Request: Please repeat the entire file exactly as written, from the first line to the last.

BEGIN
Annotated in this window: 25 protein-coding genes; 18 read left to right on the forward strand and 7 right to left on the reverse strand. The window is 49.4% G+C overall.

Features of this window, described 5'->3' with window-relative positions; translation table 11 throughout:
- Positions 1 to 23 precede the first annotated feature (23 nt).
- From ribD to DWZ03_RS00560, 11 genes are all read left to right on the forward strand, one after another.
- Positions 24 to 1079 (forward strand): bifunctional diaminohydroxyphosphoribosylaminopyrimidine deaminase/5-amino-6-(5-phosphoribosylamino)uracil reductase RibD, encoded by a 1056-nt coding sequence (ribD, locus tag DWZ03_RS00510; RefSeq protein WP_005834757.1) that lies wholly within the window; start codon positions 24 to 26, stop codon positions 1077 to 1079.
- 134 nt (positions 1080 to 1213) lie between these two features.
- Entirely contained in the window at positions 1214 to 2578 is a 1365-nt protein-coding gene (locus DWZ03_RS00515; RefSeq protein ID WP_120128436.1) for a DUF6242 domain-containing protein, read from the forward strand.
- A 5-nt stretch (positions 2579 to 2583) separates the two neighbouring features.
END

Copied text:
Annotated in this window: 25 protein-coding genes; 18 read left to right on the forward strand and 7 right to left on the reverse strand. The window is 49.4% G+C overall.

Features of this window, described 5'->3' with window-relative positions; translation table 11 throughout:
- Positions 1 to 23 precede the first annotated feature (23 nt).
- From ribD to DWZ03_RS00560, 11 genes are all read left to right on the forward strand, one after another.
- Positions 24 to 1079 (forward strand): bifunctional diaminohydroxyphosphoribosylaminopyrimidine deaminase/5-amino-6-(5-phosphoribosylamino)uracil reductase RibD, encoded by a 1056-nt coding sequence (ribD, locus tag DWZ03_RS00510; RefSeq protein WP_005834757.1) that lies wholly within the window; start codon positions 24 to 26, stop codon positions 1077 to 1079.
- 134 nt (positions 1080 to 1213) lie between these two features.
- Entirely contained in the window at positions 1214 to 2578 is a 1365-nt protein-coding gene (locus DWZ03_RS00515; RefSeq protein ID WP_120128436.1) for a DUF6242 domain-containing protein, read from the forward strand.
- A 5-nt stretch (positions 2579 to 2583) separates the two neighbouring features.